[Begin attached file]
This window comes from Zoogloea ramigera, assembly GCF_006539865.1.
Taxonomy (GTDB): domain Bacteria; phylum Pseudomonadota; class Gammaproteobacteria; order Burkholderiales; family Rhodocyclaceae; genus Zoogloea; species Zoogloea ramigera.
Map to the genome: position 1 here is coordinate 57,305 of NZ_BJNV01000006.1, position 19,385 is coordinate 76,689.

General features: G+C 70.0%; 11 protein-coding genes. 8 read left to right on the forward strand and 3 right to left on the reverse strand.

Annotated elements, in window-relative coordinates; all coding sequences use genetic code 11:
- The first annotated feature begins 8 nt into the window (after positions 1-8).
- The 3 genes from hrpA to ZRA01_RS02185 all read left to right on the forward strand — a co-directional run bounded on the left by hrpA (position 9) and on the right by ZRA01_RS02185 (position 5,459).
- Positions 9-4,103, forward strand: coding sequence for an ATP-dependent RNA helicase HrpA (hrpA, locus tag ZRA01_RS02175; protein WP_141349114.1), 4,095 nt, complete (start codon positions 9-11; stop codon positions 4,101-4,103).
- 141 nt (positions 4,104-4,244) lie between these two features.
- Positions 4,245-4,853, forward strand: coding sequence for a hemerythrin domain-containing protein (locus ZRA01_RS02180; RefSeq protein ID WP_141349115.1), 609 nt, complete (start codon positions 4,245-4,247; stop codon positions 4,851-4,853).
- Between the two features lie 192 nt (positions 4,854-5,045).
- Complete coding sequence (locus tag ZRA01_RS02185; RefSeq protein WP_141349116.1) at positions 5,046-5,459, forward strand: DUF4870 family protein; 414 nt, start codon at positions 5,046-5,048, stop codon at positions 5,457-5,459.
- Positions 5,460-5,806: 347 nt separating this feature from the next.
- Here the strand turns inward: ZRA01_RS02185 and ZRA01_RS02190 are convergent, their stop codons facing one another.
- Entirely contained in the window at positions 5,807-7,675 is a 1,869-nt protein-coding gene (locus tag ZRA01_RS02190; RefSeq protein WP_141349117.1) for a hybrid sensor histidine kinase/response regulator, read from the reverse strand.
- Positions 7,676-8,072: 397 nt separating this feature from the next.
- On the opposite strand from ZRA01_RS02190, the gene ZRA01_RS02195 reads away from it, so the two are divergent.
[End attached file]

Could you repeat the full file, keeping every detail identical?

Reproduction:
This window comes from Zoogloea ramigera, assembly GCF_006539865.1.
Taxonomy (GTDB): domain Bacteria; phylum Pseudomonadota; class Gammaproteobacteria; order Burkholderiales; family Rhodocyclaceae; genus Zoogloea; species Zoogloea ramigera.
Map to the genome: position 1 here is coordinate 57,305 of NZ_BJNV01000006.1, position 19,385 is coordinate 76,689.

General features: G+C 70.0%; 11 protein-coding genes. 8 read left to right on the forward strand and 3 right to left on the reverse strand.

Annotated elements, in window-relative coordinates; all coding sequences use genetic code 11:
- The first annotated feature begins 8 nt into the window (after positions 1-8).
- The 3 genes from hrpA to ZRA01_RS02185 all read left to right on the forward strand — a co-directional run bounded on the left by hrpA (position 9) and on the right by ZRA01_RS02185 (position 5,459).
- Positions 9-4,103, forward strand: coding sequence for an ATP-dependent RNA helicase HrpA (hrpA, locus tag ZRA01_RS02175; protein WP_141349114.1), 4,095 nt, complete (start codon positions 9-11; stop codon positions 4,101-4,103).
- 141 nt (positions 4,104-4,244) lie between these two features.
- Positions 4,245-4,853, forward strand: coding sequence for a hemerythrin domain-containing protein (locus ZRA01_RS02180; RefSeq protein ID WP_141349115.1), 609 nt, complete (start codon positions 4,245-4,247; stop codon positions 4,851-4,853).
- Between the two features lie 192 nt (positions 4,854-5,045).
- Complete coding sequence (locus tag ZRA01_RS02185; RefSeq protein WP_141349116.1) at positions 5,046-5,459, forward strand: DUF4870 family protein; 414 nt, start codon at positions 5,046-5,048, stop codon at positions 5,457-5,459.
- Positions 5,460-5,806: 347 nt separating this feature from the next.
- Here the strand turns inward: ZRA01_RS02185 and ZRA01_RS02190 are convergent, their stop codons facing one another.
- Entirely contained in the window at positions 5,807-7,675 is a 1,869-nt protein-coding gene (locus tag ZRA01_RS02190; RefSeq protein WP_141349117.1) for a hybrid sensor histidine kinase/response regulator, read from the reverse strand.
- Positions 7,676-8,072: 397 nt separating this feature from the next.
- On the opposite strand from ZRA01_RS02190, the gene ZRA01_RS02195 reads away from it, so the two are divergent.